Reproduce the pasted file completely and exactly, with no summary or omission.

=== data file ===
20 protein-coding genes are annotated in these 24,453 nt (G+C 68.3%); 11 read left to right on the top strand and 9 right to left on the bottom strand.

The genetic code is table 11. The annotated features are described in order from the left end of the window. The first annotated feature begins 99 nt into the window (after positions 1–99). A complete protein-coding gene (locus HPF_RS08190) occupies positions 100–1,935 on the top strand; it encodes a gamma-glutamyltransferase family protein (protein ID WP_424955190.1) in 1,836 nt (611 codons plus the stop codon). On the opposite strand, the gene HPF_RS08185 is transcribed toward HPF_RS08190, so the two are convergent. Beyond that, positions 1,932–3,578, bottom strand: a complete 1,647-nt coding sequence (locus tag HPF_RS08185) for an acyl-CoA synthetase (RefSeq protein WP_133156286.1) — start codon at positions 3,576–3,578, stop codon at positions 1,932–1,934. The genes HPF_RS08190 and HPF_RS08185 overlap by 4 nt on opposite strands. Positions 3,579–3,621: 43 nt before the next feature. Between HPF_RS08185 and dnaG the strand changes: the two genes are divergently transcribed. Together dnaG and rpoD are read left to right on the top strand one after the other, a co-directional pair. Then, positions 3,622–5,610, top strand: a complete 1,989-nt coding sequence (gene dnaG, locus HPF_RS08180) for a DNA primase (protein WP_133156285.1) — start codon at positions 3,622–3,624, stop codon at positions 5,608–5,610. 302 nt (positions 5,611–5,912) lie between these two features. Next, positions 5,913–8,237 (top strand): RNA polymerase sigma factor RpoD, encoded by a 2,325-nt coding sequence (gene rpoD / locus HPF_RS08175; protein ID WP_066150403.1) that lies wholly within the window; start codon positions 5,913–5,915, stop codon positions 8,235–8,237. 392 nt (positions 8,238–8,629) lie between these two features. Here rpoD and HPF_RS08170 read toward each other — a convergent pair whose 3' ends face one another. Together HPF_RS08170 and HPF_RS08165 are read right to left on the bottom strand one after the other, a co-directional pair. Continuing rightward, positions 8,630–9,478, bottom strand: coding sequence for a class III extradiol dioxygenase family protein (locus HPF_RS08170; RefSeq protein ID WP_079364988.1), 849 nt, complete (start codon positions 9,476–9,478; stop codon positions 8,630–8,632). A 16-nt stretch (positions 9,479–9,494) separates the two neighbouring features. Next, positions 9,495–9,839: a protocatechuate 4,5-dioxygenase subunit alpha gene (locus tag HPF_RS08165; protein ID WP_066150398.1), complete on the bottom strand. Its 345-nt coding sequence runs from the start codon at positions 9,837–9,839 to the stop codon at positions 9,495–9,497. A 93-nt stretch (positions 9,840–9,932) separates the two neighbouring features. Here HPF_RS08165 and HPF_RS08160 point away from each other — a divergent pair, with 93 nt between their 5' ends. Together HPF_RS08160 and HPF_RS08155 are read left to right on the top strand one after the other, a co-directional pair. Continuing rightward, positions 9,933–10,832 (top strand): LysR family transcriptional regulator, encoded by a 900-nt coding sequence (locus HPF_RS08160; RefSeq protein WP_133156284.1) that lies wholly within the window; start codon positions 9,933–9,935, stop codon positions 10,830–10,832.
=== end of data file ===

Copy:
20 protein-coding genes are annotated in these 24,453 nt (G+C 68.3%); 11 read left to right on the top strand and 9 right to left on the bottom strand.

The genetic code is table 11. The annotated features are described in order from the left end of the window. The first annotated feature begins 99 nt into the window (after positions 1–99). A complete protein-coding gene (locus HPF_RS08190) occupies positions 100–1,935 on the top strand; it encodes a gamma-glutamyltransferase family protein (protein ID WP_424955190.1) in 1,836 nt (611 codons plus the stop codon). On the opposite strand, the gene HPF_RS08185 is transcribed toward HPF_RS08190, so the two are convergent. Beyond that, positions 1,932–3,578, bottom strand: a complete 1,647-nt coding sequence (locus tag HPF_RS08185) for an acyl-CoA synthetase (RefSeq protein WP_133156286.1) — start codon at positions 3,576–3,578, stop codon at positions 1,932–1,934. The genes HPF_RS08190 and HPF_RS08185 overlap by 4 nt on opposite strands. Positions 3,579–3,621: 43 nt before the next feature. Between HPF_RS08185 and dnaG the strand changes: the two genes are divergently transcribed. Together dnaG and rpoD are read left to right on the top strand one after the other, a co-directional pair. Then, positions 3,622–5,610, top strand: a complete 1,989-nt coding sequence (gene dnaG, locus HPF_RS08180) for a DNA primase (protein WP_133156285.1) — start codon at positions 3,622–3,624, stop codon at positions 5,608–5,610. 302 nt (positions 5,611–5,912) lie between these two features. Next, positions 5,913–8,237 (top strand): RNA polymerase sigma factor RpoD, encoded by a 2,325-nt coding sequence (gene rpoD / locus HPF_RS08175; protein ID WP_066150403.1) that lies wholly within the window; start codon positions 5,913–5,915, stop codon positions 8,235–8,237. 392 nt (positions 8,238–8,629) lie between these two features. Here rpoD and HPF_RS08170 read toward each other — a convergent pair whose 3' ends face one another. Together HPF_RS08170 and HPF_RS08165 are read right to left on the bottom strand one after the other, a co-directional pair. Continuing rightward, positions 8,630–9,478, bottom strand: coding sequence for a class III extradiol dioxygenase family protein (locus HPF_RS08170; RefSeq protein ID WP_079364988.1), 849 nt, complete (start codon positions 9,476–9,478; stop codon positions 8,630–8,632). A 16-nt stretch (positions 9,479–9,494) separates the two neighbouring features. Next, positions 9,495–9,839: a protocatechuate 4,5-dioxygenase subunit alpha gene (locus tag HPF_RS08165; protein ID WP_066150398.1), complete on the bottom strand. Its 345-nt coding sequence runs from the start codon at positions 9,837–9,839 to the stop codon at positions 9,495–9,497. A 93-nt stretch (positions 9,840–9,932) separates the two neighbouring features. Here HPF_RS08165 and HPF_RS08160 point away from each other — a divergent pair, with 93 nt between their 5' ends. Together HPF_RS08160 and HPF_RS08155 are read left to right on the top strand one after the other, a co-directional pair. Continuing rightward, positions 9,933–10,832 (top strand): LysR family transcriptional regulator, encoded by a 900-nt coding sequence (locus HPF_RS08160; RefSeq protein WP_133156284.1) that lies wholly within the window; start codon positions 9,933–9,935, stop codon positions 10,830–10,832.